Opinion: In proposal to strip gray wolves' protection, agency ignored the science
Silicon Valley embraces science and loves innovation. Sadly, the U.S. Fish and Wildlife Service has recently shown contempt for both when it comes to the recovery of gray wolves -- particularly in the wilds of Northern California, where a lone wolf recently visited for the first time in more than 80 years.
This Nov. 14, 2011, photo from a hunter's trail camera appears to show OR-7, the young male wolf that has wandered more than 1,000 miles across Oregon and Northern California. (Allen Daniels / Mail Tribune)
The more we study wolves, the more they teach us. We have known for years that wolves disproportionately affect their environment relative to their abundance. As top-level predators, they are influential in shaping and maintaining the structure of their natural communities. Their presence and activities benefit numerous other species, helping determine the numbers and kinds of mammals, birds and plants in an area.
For example, bears, weasels, ravens and eagles often scavenge on elk and deer carcasses left by wolves. Wolves alter the feeding behavior of elk and deer, which limits over-browsing -- the consumption of too much vegetation -- and prevents the destruction of plants and habitats vital to many species of birds. When wolves recolonize areas, they induce vegetative changes allowing for the return of beaver and migrating birds previously driven out of denuded habitats. Predation by wolves also removes animals that are weaker genetically or harbor sicknesses.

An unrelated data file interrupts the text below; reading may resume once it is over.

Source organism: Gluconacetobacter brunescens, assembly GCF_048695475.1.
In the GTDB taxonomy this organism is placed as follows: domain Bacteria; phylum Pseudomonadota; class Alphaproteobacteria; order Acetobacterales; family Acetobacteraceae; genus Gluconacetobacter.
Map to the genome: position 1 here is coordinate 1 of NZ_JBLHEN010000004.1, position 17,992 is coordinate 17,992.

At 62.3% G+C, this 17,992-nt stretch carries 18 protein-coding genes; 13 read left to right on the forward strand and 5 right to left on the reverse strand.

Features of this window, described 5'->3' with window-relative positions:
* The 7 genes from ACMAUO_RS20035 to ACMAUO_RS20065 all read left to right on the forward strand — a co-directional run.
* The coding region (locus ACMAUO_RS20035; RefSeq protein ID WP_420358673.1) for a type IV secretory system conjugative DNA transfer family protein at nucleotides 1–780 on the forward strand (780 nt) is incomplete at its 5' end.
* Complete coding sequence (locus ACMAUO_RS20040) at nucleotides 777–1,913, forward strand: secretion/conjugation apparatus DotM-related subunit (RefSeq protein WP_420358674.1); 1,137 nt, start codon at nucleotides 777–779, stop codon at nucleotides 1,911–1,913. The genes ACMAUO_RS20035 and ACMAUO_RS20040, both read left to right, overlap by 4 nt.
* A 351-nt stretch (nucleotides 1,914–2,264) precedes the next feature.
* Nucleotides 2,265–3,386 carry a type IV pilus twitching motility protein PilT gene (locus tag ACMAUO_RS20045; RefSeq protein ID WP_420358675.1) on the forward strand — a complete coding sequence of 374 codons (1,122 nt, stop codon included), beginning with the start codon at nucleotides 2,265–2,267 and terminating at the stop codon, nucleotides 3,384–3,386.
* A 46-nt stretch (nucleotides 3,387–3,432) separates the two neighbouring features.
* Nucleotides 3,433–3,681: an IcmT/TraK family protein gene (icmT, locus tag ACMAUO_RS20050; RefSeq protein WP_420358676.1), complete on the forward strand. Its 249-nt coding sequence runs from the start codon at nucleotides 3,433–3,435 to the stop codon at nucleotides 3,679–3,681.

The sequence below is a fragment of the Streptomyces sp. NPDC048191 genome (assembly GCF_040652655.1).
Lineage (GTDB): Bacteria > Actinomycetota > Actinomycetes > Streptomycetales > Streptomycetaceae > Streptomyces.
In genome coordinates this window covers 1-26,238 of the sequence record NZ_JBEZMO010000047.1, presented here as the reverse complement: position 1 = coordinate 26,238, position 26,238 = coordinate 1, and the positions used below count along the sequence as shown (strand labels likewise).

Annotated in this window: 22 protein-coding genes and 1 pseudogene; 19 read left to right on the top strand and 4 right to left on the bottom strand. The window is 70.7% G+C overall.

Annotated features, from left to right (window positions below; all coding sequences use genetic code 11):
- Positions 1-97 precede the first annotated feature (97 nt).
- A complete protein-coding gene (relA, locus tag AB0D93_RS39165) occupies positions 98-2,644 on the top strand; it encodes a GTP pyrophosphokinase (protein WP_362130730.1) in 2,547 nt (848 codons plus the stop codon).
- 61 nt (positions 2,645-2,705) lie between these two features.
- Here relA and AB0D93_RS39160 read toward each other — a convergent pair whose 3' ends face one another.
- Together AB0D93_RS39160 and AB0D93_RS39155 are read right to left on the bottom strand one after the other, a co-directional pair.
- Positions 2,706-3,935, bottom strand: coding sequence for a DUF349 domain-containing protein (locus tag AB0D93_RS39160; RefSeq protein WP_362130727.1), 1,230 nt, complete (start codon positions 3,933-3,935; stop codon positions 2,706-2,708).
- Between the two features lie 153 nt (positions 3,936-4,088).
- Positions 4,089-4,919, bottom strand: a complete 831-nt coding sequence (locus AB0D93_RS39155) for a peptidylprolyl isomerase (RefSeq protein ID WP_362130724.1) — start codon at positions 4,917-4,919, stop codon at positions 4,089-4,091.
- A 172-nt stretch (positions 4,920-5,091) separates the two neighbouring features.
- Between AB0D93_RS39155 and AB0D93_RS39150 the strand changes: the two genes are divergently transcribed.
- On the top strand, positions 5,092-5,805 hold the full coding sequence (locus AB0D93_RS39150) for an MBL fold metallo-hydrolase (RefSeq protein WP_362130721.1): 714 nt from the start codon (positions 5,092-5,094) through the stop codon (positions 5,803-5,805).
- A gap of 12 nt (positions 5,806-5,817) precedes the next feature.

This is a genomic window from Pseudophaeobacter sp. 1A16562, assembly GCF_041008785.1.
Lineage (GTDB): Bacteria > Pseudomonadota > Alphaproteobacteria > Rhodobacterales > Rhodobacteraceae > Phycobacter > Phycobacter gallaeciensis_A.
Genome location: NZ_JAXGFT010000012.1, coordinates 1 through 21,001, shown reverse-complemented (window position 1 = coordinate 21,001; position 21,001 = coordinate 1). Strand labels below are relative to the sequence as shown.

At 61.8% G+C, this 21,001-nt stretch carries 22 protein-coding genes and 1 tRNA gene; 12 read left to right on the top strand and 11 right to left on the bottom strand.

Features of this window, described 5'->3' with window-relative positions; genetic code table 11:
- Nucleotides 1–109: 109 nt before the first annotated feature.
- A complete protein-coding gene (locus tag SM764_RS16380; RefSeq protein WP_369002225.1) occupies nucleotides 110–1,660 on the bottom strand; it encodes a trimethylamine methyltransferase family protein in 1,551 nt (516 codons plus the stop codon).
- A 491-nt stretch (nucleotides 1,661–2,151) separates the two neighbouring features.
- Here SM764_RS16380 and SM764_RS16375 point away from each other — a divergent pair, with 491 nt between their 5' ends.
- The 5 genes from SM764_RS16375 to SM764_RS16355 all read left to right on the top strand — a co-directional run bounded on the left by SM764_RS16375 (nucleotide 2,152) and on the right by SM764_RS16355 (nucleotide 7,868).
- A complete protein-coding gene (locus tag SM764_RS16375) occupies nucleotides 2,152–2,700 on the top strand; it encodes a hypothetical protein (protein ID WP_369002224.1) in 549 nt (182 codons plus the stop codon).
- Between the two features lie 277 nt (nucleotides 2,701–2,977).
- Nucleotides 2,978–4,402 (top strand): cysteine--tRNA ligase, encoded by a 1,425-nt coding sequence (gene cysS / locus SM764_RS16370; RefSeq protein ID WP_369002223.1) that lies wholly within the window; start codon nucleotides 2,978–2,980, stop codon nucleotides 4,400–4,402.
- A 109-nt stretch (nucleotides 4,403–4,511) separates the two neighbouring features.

Historically, wolves in Washington, Oregon and Northern California were likely a mixture of the distinct forms we now see in coastal British Columbia and the Rockies. Wolf populations in Southern California probably included the desert dwellers. Accordingly, to assure wolf recovery we need to secure the natural travel corridors that connect coastal, mountain and desert environments, allowing wolves to move freely about the Pacific Northwest and California. The assemblage of wolves from these different environments will eventually yield wolves similar to those that once graced our wildest habitats. In light of this, the biggest lessons that wolves have still to teach us might be patience and faith.
The service, when it reconsiders the delisting proposal, needs to remember these lessons and accept the scientific criticisms if they are to regain credibility lost during this exercise. And that means maintaining protections so that western wolves and environments have time to do their work.
Interior Secretary Sally Jewell, who ultimately decides whether western wolves are stripped of protection, recently proclaimed, "It's about science, and you do what the science says." We agree and will hold her to that promise while helping her succeed in developing an approach that fully embraces science and innovation, making an appropriately recovered gray wolf real.
Paul Paquet is an internationally prominent wolf scientist and senior scientist at Raincoast Conservation Foundation. Bob Ferris, executive director of Cascadia Wildlands, has been a leader in wolf advocacy for two decades. They wrote this for this newspaper.